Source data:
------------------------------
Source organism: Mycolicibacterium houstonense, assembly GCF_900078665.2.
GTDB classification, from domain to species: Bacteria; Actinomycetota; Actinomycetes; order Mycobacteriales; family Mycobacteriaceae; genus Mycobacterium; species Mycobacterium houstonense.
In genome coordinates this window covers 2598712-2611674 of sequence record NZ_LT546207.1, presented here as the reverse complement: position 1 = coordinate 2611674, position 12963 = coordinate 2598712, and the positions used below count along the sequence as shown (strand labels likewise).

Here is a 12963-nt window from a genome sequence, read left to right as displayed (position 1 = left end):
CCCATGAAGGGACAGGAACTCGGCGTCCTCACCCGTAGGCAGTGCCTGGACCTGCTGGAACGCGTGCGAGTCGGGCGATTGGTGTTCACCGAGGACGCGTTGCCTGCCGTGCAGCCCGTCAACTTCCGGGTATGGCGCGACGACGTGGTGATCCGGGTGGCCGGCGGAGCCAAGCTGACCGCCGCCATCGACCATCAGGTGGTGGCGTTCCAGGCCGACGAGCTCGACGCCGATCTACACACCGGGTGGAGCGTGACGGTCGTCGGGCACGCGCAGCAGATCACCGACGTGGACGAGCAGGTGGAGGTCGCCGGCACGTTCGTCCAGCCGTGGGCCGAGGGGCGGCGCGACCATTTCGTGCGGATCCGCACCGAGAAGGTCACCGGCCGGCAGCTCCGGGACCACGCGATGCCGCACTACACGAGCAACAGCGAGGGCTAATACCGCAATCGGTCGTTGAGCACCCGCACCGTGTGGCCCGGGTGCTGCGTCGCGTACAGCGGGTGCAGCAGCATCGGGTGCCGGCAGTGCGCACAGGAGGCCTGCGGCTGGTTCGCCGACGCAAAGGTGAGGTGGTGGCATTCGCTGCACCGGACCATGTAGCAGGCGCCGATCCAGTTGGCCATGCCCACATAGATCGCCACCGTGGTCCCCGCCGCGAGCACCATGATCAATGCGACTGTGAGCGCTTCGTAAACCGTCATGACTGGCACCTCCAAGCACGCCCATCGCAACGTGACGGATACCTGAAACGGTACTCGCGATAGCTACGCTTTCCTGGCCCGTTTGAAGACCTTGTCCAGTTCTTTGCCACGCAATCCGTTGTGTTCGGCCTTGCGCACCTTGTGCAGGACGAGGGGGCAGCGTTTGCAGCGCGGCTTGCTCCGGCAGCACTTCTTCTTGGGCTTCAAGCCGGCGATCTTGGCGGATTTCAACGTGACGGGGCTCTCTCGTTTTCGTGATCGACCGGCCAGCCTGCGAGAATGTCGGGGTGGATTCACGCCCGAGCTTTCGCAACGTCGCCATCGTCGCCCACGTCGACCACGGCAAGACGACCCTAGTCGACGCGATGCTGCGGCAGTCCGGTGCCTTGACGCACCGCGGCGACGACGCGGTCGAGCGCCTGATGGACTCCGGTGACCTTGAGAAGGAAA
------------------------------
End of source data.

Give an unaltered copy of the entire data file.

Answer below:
Source organism: Mycolicibacterium houstonense, assembly GCF_900078665.2.
GTDB classification, from domain to species: Bacteria; Actinomycetota; Actinomycetes; order Mycobacteriales; family Mycobacteriaceae; genus Mycobacterium; species Mycobacterium houstonense.
In genome coordinates this window covers 2598712-2611674 of sequence record NZ_LT546207.1, presented here as the reverse complement: position 1 = coordinate 2611674, position 12963 = coordinate 2598712, and the positions used below count along the sequence as shown (strand labels likewise).

Here is a 12963-nt window from a genome sequence, read left to right as displayed (position 1 = left end):
CCCATGAAGGGACAGGAACTCGGCGTCCTCACCCGTAGGCAGTGCCTGGACCTGCTGGAACGCGTGCGAGTCGGGCGATTGGTGTTCACCGAGGACGCGTTGCCTGCCGTGCAGCCCGTCAACTTCCGGGTATGGCGCGACGACGTGGTGATCCGGGTGGCCGGCGGAGCCAAGCTGACCGCCGCCATCGACCATCAGGTGGTGGCGTTCCAGGCCGACGAGCTCGACGCCGATCTACACACCGGGTGGAGCGTGACGGTCGTCGGGCACGCGCAGCAGATCACCGACGTGGACGAGCAGGTGGAGGTCGCCGGCACGTTCGTCCAGCCGTGGGCCGAGGGGCGGCGCGACCATTTCGTGCGGATCCGCACCGAGAAGGTCACCGGCCGGCAGCTCCGGGACCACGCGATGCCGCACTACACGAGCAACAGCGAGGGCTAATACCGCAATCGGTCGTTGAGCACCCGCACCGTGTGGCCCGGGTGCTGCGTCGCGTACAGCGGGTGCAGCAGCATCGGGTGCCGGCAGTGCGCACAGGAGGCCTGCGGCTGGTTCGCCGACGCAAAGGTGAGGTGGTGGCATTCGCTGCACCGGACCATGTAGCAGGCGCCGATCCAGTTGGCCATGCCCACATAGATCGCCACCGTGGTCCCCGCCGCGAGCACCATGATCAATGCGACTGTGAGCGCTTCGTAAACCGTCATGACTGGCACCTCCAAGCACGCCCATCGCAACGTGACGGATACCTGAAACGGTACTCGCGATAGCTACGCTTTCCTGGCCCGTTTGAAGACCTTGTCCAGTTCTTTGCCACGCAATCCGTTGTGTTCGGCCTTGCGCACCTTGTGCAGGACGAGGGGGCAGCGTTTGCAGCGCGGCTTGCTCCGGCAGCACTTCTTCTTGGGCTTCAAGCCGGCGATCTTGGCGGATTTCAACGTGACGGGGCTCTCTCGTTTTCGTGATCGACCGGCCAGCCTGCGAGAATGTCGGGGTGGATTCACGCCCGAGCTTTCGCAACGTCGCCATCGTCGCCCACGTCGACCACGGCAAGACGACCCTAGTCGACGCGATGCTGCGGCAGTCCGGTGCCTTGACGCACCGCGGCGACGACGCGGTCGAGCGCCTGATGGACTCCGGTGACCTTGAGAAGGAAA